17. Ldjr003
    Joined: May 8, 2019
    Posts: 20

    Ldjr003

    No big deal, thanks for your fast response. '49 Ford F1, Ford AOD Trans, Ford 8.8 Posi Rear.
     
  18. Hnstray
    Joined: Aug 23, 2009
    Posts: 11,471

    Hnstray
    ALLIANCE MEMBER
    from Quincy, IL

    I think the misunderstanding is yours. The question was which end of the rod was being discussed, the crankshaft (end) or the (piston) pin end?
     
  19. dreracecar
    Joined: Aug 27, 2009
    Posts: 3,005

    dreracecar
    Member
    from so-cal

    Sorry about my ignorance in this matter, The connecting rod that goes between the crank and piston to my knowlege pivots at each end, the piston side has a pin that is either pressed into the rod and floats in the pin bore OR the pin is fitted on both rod and piston held in place by retainers--- hence the term "full floating" . The crankshaft end of the rod is clearenced for oil both on the circumfrance and side and that allows the rod to automaticly float on the crank journal, so what extra "float" do you need if you dont mind me asking?
    Rods have bearings for the crank side and some applications they "BUSH" the pin side because there is no 360* rotation to keep a bearing from pounding out
     
    Last edited: May 9, 2020
  20. 56sedandelivery
    Joined: Nov 21, 2006
    Posts: 6,223

    56sedandelivery
    ALLIANCE MEMBER

    Main bearing, rod bearings, it really does't matter, you're not going to see it on an American made automotive engine. They tend to be "smaller" engines, like motorcycles, with cranks that "come apart" to install/remove the bearings. I think you know what I meant anyways. Here's your knife back. I am Butch/56sedandelivery.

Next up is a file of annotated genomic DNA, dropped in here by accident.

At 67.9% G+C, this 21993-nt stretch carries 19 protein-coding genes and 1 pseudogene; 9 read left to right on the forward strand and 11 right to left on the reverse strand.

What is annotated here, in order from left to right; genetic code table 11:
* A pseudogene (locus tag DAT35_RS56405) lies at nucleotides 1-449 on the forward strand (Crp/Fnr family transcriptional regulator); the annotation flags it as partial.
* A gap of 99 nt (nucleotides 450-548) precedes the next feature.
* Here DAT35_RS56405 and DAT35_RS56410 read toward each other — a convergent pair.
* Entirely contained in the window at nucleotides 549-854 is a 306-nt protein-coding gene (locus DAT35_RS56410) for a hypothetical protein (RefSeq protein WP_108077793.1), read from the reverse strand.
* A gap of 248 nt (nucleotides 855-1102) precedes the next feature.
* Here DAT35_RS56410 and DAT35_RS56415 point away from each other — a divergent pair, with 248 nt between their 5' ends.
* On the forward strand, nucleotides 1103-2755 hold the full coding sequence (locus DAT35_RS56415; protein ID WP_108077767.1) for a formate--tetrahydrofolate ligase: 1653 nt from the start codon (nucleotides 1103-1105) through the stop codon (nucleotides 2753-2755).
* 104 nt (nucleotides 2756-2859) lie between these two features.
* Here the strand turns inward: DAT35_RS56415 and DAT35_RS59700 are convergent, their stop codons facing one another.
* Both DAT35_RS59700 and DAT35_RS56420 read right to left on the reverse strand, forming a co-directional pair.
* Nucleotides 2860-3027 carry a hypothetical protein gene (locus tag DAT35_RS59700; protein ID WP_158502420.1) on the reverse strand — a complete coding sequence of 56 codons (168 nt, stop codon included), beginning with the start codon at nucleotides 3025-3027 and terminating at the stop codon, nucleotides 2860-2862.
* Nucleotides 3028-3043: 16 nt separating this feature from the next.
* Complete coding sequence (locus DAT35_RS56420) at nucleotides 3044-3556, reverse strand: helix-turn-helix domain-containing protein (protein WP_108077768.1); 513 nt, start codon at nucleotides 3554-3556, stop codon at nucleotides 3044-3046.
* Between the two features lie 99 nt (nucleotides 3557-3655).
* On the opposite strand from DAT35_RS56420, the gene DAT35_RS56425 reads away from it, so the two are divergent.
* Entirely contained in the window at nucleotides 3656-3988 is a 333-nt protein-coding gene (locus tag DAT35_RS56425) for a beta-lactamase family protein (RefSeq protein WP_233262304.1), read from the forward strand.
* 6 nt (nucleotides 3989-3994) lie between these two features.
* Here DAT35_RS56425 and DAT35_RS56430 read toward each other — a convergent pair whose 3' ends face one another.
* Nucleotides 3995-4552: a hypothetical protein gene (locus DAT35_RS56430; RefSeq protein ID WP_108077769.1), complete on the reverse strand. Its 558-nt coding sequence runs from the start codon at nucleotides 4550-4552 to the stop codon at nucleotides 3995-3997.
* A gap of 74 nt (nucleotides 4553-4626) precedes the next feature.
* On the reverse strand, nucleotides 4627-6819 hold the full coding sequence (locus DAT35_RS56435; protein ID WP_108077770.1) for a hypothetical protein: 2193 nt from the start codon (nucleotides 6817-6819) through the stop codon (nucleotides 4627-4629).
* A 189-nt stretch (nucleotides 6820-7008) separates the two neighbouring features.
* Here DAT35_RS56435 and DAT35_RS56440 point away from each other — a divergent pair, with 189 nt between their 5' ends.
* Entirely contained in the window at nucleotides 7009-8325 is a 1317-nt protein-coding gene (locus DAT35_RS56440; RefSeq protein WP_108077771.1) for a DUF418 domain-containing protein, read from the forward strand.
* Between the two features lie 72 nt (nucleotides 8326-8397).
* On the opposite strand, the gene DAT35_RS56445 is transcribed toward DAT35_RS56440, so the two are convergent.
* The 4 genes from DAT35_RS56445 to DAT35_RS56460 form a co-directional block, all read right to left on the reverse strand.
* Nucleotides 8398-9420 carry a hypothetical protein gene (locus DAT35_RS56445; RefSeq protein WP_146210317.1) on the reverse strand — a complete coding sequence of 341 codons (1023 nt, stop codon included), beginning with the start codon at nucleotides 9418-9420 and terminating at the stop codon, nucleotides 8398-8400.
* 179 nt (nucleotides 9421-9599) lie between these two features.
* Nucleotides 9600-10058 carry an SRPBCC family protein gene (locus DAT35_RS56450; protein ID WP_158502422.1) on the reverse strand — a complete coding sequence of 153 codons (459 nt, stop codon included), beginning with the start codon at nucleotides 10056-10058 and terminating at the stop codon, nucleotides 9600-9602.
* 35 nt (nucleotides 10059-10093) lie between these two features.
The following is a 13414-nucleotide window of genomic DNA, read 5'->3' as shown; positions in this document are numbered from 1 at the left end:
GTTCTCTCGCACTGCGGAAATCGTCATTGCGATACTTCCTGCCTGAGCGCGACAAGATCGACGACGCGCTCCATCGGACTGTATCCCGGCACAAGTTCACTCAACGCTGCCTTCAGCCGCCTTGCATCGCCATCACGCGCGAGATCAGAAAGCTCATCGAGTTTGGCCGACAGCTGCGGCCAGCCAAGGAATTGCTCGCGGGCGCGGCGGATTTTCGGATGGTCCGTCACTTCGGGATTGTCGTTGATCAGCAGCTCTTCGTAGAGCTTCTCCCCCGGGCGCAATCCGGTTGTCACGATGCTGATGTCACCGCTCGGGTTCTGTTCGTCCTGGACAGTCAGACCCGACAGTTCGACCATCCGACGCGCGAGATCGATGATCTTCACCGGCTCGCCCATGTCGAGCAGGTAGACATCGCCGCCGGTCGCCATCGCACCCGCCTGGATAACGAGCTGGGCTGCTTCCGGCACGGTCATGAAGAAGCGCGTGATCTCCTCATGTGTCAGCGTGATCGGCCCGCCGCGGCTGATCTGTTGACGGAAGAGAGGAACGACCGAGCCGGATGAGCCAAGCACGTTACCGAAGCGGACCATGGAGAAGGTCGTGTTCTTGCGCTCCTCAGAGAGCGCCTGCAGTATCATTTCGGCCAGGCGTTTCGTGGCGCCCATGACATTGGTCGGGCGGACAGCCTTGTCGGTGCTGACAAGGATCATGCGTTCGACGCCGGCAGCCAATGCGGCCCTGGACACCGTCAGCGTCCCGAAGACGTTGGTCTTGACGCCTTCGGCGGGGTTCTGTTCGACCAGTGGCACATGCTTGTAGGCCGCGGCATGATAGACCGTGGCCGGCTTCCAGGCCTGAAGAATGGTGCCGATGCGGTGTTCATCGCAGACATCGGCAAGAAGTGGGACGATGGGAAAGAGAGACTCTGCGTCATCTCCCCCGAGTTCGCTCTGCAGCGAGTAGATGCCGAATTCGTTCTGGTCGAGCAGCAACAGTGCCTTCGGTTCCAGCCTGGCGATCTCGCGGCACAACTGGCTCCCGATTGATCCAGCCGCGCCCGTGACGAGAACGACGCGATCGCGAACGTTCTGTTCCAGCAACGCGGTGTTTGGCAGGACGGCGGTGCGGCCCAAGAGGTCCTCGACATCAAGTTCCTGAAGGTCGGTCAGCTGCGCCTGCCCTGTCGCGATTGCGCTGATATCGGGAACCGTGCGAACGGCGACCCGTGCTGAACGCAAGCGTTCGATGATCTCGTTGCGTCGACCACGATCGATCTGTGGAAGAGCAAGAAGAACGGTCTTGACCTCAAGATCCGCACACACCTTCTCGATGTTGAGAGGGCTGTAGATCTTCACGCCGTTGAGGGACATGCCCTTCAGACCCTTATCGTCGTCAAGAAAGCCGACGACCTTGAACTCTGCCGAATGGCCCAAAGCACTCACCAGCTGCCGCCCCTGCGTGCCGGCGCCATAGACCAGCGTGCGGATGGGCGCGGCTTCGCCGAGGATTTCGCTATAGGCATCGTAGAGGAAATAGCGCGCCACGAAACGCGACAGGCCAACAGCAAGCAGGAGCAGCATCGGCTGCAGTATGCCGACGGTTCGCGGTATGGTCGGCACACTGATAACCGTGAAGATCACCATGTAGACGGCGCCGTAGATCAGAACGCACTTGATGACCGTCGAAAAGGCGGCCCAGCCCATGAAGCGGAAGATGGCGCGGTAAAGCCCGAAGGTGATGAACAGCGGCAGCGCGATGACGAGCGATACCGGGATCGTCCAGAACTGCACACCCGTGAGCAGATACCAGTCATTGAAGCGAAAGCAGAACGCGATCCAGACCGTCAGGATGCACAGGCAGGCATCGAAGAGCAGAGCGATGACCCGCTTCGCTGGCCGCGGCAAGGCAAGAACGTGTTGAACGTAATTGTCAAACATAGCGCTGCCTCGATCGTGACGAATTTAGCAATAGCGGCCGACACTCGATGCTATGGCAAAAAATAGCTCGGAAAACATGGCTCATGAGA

21. dan c
    Joined: Jan 30, 2012
    Posts: 2,093

    dan c
    Member

    '46-'48 bearings work on a '49-'53 crank, but not vice-versa. oil holes...
     
  22. Budget36
    Joined: Nov 29, 2014
    Posts: 3,467

    Budget36
    Member

    I tore apart a 59A that had them on the crank, someday I'll pull the pistons off the rod to see, but I don't think floaters were used on the small end, were they?

    I'll go look through Bruce's reply.
     
  23. saltracer219
    Joined: Sep 23, 2006
    Posts: 750

    saltracer219
    Member

    46-8 Ford Flatheads had a common bearing shell that both rods on a crank pin pivoted on the O.D. of the shell. The bearing was not locked in the rod and was pressure oiled on both the O.D. and the I.D.
     
    warbird1 likes this.
  24. alchemy
    Joined: Sep 27, 2002
    Posts: 15,520

    alchemy
    ALLIANCE MEMBER

    All flathead Ford rods had a brass bushing pressed into the small end. No "bearings" up there.
     
    Desoto291Hemi and Budget36 like this.
  25. Boat engines use roller and ball bearings on the crank and rods
     
  26. Ldjr003
    Joined: May 8, 2019
    Posts: 20

    Ldjr003

    No I believe the mistake is yours. Show me a Flathead that had bearings in the small end of the crank. There's such a thing as full floating wrist pins, but bearings......No
     
  27. Ldjr003
    Joined: May 8, 2019
    Posts: 20

    Ldjr003

    My bad,I meant small end of the rod.
     
  28. Hnstray
    Joined: Aug 23, 2009
    Posts: 11,471

    Hnstray
    ALLIANCE MEMBER
    from Quincy, IL

    Not my error, I never made any claims as to bearings per se, only pointing out that it appears you misunderstood what the other fellow was asking. I can readily admit my mistakes, and have here and elsewhere.....can or do you?
     
    Budget36 likes this.
  29. Ldjr003
    Joined: May 8, 2019
    Posts: 20

    Ldjr003

    You need to go back and read again !!! And then tell me about bearings of any kind, on the small end of a connecting rod.
     
  30. rusty valley
    Joined: Oct 25, 2014
    Posts: 1,520

    rusty valley
    Member

    i have a set of rods out of my 59ab as i used the merc rods that came with the crank. cheap if you need em